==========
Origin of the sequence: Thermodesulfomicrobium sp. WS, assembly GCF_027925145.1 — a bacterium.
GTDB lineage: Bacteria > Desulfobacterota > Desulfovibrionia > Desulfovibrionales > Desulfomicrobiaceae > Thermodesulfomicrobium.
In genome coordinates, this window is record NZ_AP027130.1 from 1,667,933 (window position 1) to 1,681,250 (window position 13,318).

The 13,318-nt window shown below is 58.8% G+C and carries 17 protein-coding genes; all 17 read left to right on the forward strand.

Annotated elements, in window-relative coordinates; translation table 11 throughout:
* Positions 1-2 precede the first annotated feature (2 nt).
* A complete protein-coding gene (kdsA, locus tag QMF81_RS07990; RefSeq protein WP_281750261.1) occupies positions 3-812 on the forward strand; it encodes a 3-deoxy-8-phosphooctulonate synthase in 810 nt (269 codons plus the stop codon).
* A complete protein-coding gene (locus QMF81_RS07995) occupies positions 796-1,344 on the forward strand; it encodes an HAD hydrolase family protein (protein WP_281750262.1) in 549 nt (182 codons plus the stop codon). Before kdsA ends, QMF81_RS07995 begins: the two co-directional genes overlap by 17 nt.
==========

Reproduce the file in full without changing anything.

Origin of the sequence: Thermodesulfomicrobium sp. WS, assembly GCF_027925145.1 — a bacterium.
GTDB lineage: Bacteria > Desulfobacterota > Desulfovibrionia > Desulfovibrionales > Desulfomicrobiaceae > Thermodesulfomicrobium.
In genome coordinates, this window is record NZ_AP027130.1 from 1,667,933 (window position 1) to 1,681,250 (window position 13,318).

The 13,318-nt window shown below is 58.8% G+C and carries 17 protein-coding genes; all 17 read left to right on the forward strand.

Annotated elements, in window-relative coordinates; translation table 11 throughout:
* Positions 1-2 precede the first annotated feature (2 nt).
* A complete protein-coding gene (kdsA, locus tag QMF81_RS07990; RefSeq protein WP_281750261.1) occupies positions 3-812 on the forward strand; it encodes a 3-deoxy-8-phosphooctulonate synthase in 810 nt (269 codons plus the stop codon).
* A complete protein-coding gene (locus QMF81_RS07995) occupies positions 796-1,344 on the forward strand; it encodes an HAD hydrolase family protein (protein WP_281750262.1) in 549 nt (182 codons plus the stop codon). Before kdsA ends, QMF81_RS07995 begins: the two co-directional genes overlap by 17 nt.